More importantly, you are going to get a chance to deal with their fears directly. It’s natural for someone to feel intimidated about doing something important on their own. If it wasn’t somewhat complicated and important, they wouldn’t need training in the first place. It’s easy for someone in this situation to avoid dealing with that uncomfortable feeling of fear, and instead just assume this might be easier later 'after I’ve had that training.' They half pay attention, and when they do try later, they get stuck, thus fueling the story they’re telling themselves that they can’t do it on their own.
When you force them to do it in front of you as part of the training, you’re leaving them knowing that they can do it. After all, they just did.
Last, you buy yourself some time to let them talk. Anyone who has led long training sessions knows it can feel like you’re preaching to an empty room, and having some structured time to let other people talk is a wonderful way to balance the relationship a little. They may open up about other related issues they need training on. You may (very likely) notice other things they do that was unexpected. Perhaps they don’t understand some fundamentals you assumed they did, or they may even have an unexpected way of accomplishing something that you could learn from!
These types of training sessions are far better than asking your “students” to watch a video or read a paper. They bring out the kind of open-ended questions that you only get from a face-to-face discussion.
This is rarely done but is tremendously helpful. It builds on the practice that 'Do One' started but in an even more meaningful way. Make them show someone else how to do it.
It’s one thing to have watched it; it’s even better to have done it, but to be in a position where you’re showing someone else how to do it is powerful. It demystifies the expertise you have. Sure, there’s probably lots of background knowledge and context you have that make you the expert trainer. That doesn’t mean you’re that special, though. The reality is that if they can consistently do something themselves, they can teach it as well.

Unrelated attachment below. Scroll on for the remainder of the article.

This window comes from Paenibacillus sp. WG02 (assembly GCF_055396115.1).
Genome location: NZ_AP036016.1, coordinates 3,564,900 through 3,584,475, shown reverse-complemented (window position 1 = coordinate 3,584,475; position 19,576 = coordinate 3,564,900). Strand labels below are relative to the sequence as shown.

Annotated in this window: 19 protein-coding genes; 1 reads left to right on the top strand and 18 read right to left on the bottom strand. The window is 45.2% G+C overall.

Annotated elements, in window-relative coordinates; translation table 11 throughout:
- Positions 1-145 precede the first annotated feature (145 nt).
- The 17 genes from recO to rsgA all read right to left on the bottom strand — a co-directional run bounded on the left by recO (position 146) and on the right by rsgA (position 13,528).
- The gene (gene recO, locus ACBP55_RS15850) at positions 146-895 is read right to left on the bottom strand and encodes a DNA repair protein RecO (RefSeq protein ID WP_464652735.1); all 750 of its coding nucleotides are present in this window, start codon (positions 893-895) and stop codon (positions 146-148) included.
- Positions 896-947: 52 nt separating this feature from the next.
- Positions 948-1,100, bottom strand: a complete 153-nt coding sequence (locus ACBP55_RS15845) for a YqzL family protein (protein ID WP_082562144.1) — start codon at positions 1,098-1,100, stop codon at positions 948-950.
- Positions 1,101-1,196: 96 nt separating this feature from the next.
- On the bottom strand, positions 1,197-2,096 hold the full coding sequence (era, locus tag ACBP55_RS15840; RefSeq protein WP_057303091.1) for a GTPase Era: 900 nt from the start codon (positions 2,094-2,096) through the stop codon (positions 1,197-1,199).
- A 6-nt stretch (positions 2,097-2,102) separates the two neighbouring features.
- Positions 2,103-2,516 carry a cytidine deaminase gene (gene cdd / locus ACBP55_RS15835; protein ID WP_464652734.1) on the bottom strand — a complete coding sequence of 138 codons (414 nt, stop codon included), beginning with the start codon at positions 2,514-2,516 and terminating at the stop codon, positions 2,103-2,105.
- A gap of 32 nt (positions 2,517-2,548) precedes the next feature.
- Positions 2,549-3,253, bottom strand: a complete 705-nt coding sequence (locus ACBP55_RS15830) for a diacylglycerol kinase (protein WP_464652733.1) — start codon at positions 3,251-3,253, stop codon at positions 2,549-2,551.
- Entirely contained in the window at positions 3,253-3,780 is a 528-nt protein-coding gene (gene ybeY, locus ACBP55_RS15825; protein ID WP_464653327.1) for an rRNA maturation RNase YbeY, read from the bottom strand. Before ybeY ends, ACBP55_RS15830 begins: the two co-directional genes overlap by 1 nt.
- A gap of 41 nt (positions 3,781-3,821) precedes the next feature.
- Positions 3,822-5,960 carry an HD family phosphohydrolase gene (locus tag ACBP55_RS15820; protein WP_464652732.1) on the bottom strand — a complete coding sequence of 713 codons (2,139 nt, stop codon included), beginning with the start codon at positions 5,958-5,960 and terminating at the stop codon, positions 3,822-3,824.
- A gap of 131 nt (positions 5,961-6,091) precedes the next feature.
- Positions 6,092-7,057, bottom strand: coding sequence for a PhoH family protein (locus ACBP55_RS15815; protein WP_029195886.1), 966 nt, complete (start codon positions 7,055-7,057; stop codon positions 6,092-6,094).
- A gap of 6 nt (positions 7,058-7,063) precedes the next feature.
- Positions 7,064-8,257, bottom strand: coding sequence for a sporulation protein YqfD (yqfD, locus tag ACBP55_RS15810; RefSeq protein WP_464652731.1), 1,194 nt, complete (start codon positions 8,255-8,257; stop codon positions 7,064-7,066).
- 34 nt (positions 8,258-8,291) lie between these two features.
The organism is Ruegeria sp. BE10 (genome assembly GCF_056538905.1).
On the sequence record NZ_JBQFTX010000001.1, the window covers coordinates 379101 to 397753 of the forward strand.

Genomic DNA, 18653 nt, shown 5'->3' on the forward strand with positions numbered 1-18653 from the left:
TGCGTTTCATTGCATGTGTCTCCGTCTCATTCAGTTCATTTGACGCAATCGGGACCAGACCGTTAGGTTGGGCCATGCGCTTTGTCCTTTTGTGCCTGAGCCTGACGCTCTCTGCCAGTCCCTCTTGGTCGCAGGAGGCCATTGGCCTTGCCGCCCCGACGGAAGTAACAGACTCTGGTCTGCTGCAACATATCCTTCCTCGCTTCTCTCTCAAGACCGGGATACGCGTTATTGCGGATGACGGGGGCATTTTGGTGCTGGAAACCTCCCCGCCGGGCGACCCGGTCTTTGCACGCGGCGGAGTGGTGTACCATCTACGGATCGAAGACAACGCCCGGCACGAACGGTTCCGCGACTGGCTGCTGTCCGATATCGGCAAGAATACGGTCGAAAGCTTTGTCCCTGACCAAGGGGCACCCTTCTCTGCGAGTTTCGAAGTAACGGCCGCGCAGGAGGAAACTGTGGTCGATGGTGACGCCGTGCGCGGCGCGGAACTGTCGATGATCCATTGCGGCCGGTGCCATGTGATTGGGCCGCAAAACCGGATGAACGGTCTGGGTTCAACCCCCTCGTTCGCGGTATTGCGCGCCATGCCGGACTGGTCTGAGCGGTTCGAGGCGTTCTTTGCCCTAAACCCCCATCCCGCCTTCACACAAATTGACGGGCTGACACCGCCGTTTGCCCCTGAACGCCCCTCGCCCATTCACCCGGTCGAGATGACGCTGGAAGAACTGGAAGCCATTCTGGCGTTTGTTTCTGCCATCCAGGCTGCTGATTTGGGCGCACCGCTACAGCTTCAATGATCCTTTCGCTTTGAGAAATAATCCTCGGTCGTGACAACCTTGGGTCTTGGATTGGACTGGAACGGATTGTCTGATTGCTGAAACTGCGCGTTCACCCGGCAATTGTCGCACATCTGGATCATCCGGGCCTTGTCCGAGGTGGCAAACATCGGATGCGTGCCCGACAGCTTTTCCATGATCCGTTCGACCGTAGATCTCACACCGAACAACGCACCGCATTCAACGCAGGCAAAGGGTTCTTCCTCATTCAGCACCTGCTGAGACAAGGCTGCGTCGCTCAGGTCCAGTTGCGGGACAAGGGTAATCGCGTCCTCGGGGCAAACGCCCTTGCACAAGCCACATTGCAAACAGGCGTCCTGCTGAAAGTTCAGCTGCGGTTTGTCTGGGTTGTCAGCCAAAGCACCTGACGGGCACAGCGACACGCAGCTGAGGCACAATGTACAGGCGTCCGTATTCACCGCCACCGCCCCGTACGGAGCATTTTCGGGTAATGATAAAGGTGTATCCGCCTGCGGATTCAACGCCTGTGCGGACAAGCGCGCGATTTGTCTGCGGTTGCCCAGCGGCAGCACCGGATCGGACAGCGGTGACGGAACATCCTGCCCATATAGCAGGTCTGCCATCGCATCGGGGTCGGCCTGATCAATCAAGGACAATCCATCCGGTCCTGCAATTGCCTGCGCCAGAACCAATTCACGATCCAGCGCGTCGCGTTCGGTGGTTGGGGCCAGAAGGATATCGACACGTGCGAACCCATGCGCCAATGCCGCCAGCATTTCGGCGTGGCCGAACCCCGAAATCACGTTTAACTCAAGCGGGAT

Teaching forces you to codify your knowledge. You will be forced to look at the topic from another person’s perspective. Training the new concept will enable you to leave no stone unturned and ensures that you explore the knowledge material from every angle.
While preparing for the training session, you will be able to get a deeper level of understanding by asking yourself questions like:
What are the most important things for them to know?
How can I demonstrate this?
What exercises would help them develop the skill?
While explaining the new concepts and processes, you will also be able to grasp the topic and better understand the topic by answering the queries from the ‘student.’
Teaching others builds confidence. Getting to watch others teach it shows you how they think about the problem as well. Maybe they use the tools in a way you never would. Quietly take a note and correct that behavior later, or take that note to your product team and wow them with people’s creativity.
Not only will your trainees be more confident in this specific task, but after teaching others, they’ll start to feel more confident in solving other problems themselves. You’re confident enough in their skills to let them train someone else, so they should be confident enough in themselves to try to figure a few things out on their own too.
If there isn’t an opportunity to have them teach someone else in front of you, have them teach it back to you. Make them 'Do Two' instead of just the one, and on that second attempt, get them talking about why they’re doing what they’re doing, what they should be looking out for, what not to do, etc.
Here is a summary of knowledge retention by learners:
90% of what they have learned when they teach the notion to someone else.
75% of what they have learned when they practise what they learned.
50% of what they have learned when involved in a group discussion.
30% of what they have learned if they watched a demo.
20% of what they have learned from audio-visual.
10% of what they have learned when they’ve learned from reading.
5% of what they have learned in case they’ve learned from a speech.
Keep SO-DO-TO in mind as you write your training materials and plan your training sessions. You may have to get creative in how you apply this wisdom given the medium you’re working with, but anything you can do to keep your sessions “hands-on” will make it feel more fun and impactful.